C (level IV) Requires evidence from expert committee reports or opinions and/orclinical experience of respected authorities. Indicates absence ofdirectly applicable studies of good quality
Thorax 2001;56:(suppl I) i1i21 i1
Members of the BritishThoracic SocietyBronchoscopy GuidelinesCommittee: DHoneybourne(Chairman), J Babb,P Bowie, A Brewin,A Fraise, C Garrard,J Harvey, R Lewis,C Neumann,C G Wathen, T Williams(further details inAppendix 1)
Correspondence to:Dr D Honeybourne,Department of RespiratoryMedicine, BirminghamHeartlands Hospital,Birmingham B9 5SS, [email protected] .
Patient safetyBEFORE BRONCHOSCOPY
+ Verbal and written patient information improves tolerance of the procedure by the patient and should be provided. [B]+ Patients with suspected chronic obstructive pulmonary disease (COPD) should have spirometric parameters checked
before bronchoscopy and, if the COPD is found to be severe (FEV1
+ Longer immersion times of 60 minutes are recommended for known or suspected atypical mycobacterial infections andpatients known to be HIV positive with respiratory symptoms as they may be infected with Mycobacterium avium intracellu-lare or other atypical mycobacteria which are more resistant to glutaraldehyde. [B]
+ Patients with suspected tuberculosis should undergo bronchoscopy at the end of the list. [C]+ Automated washer disinfectors are recommended to minimise staV contact with disinfectants and their fumes. [B]+ Automated washer disinfectors must have facilities for disinfecting tanks, immersion trays, and all fluid pathways. [B]+ It is essential that sterile or bacteria free water is used for rinsing bronchoscopes; autoclaved or filtered water (using 0.2 m
filters) may be used. [B]+ All rinse water pathways (tanks, filters, and pipework) must be accessible for regular, preferably sessional, cleaning and dis-
infection. [B]+ Some water-borne mycobacteria such as Mycobacterium chelonae are extremely resistant to glutaraldehyde and a chlorine
releasing agent or peracetic acid may have to be used via the water filters. [B]+ A record should be kept of which bronchoscope and other re-usable equipment are used on an individual patient and also
of the decontamination procedure. [C]+ The quality of the rinse water should be assured, but if this is in doubt then external surfaces of the bronchoscope should
be wiped and the lumen flushed with 70% alcohol. This will destroy non-sporing bacteria including mycobacteria and willrapidly evaporate, leaving surfaces dry. This is also recommended at the end of a session and/or before storage. [B]
+ Glutaraldehyde, although widely used for endoscopes, is only slowly eVective against mycobacteria. Peracetic acid, chlorinedioxide, and superoxidised water are more rapidly eVective (within 5 minutes or less) but are more damaging to instrumentsand processing equipment, are less stable, and are more expensive. [B] They may, however, be less irritant than glutaraldehyde.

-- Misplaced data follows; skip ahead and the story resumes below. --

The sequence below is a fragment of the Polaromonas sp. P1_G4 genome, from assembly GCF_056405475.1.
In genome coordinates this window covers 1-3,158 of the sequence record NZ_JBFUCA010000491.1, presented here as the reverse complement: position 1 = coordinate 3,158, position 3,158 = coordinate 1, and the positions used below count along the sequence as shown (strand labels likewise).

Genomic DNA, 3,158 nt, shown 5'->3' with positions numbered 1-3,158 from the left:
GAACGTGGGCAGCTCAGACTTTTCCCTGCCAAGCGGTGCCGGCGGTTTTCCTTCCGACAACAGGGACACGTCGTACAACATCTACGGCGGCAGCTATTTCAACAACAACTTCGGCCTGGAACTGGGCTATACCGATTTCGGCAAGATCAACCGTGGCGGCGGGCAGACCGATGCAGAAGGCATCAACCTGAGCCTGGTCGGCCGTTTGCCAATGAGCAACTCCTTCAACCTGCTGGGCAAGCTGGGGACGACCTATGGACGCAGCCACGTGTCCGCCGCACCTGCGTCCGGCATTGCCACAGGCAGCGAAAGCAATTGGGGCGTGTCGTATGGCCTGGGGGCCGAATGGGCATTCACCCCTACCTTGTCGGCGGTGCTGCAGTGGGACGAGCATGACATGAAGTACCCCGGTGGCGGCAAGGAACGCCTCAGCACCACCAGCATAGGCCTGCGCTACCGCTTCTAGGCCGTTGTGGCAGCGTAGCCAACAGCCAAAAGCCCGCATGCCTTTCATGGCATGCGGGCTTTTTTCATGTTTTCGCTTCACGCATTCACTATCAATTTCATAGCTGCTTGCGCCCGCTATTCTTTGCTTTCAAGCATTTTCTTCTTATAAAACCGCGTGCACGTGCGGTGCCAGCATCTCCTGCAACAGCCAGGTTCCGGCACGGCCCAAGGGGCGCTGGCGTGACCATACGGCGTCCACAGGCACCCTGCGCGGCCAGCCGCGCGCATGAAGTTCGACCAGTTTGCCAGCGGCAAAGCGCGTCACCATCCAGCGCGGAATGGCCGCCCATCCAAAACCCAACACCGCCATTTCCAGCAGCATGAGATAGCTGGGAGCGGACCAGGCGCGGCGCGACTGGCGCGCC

StaV safety+ All staV should be vaccinated against hepatitis B and tuberculosis, and immunity and tuberculin status should be checked
as appropriate. [B]+ During bronchoscopy staV should wear protective clothing (gowns or plastic aprons, masks/visors, and gloves). [C]+ High grade particulate masks should be worn when patients known to have multidrug resistant tuberculosis or those at high
risk undergo bronchoscopy and the procedure should be carried out in a negative pressure facility. [C]+ Non-powdered latex or non-latex gloves should be worn instead of powdered latex gloves. [B]+ Injection needles should not be re-sheathed, and spiked biopsy forceps require careful cleaning. [C]+ Pre-employment health checks should be carried out on all staV working with aldehydes according to COSHH recommen-
dations, and regular periodic screening with regard to lung function and occurrence of symptoms should be carried out bythe occupational health department. [C]
+ Bronchoscopes should be disinfected ideally in a dedicated room using well ventilated automated systems, preferably insidea fume cabinet, to prevent unnecessary exposure to disinfectants. [C]
+ During cleaning and disinfection staV need to wear protective clothing (nitrile gloves and plastic aprons with eye and res-piratory protection, where appropriate) to protect them from splashes, aerosols, and vapour. [C]
+ The use of disposable accessories, especially injection needles, may reduce the risk of infection which may occur during thecleaning of equipment. [C]
+ Wherever possible, autoclavable or disposable accessories should be used to prevent unnecessary exposure to disinfectants. [C]+ Bronchoscopy staV need to be trained in patient care, infection control, and instrument decontamination including the safe
use of aldehydes and the potential health risks. [C]
Bronchoscopy in the intensive care unit (ICU)+ The internal diameter of the endotracheal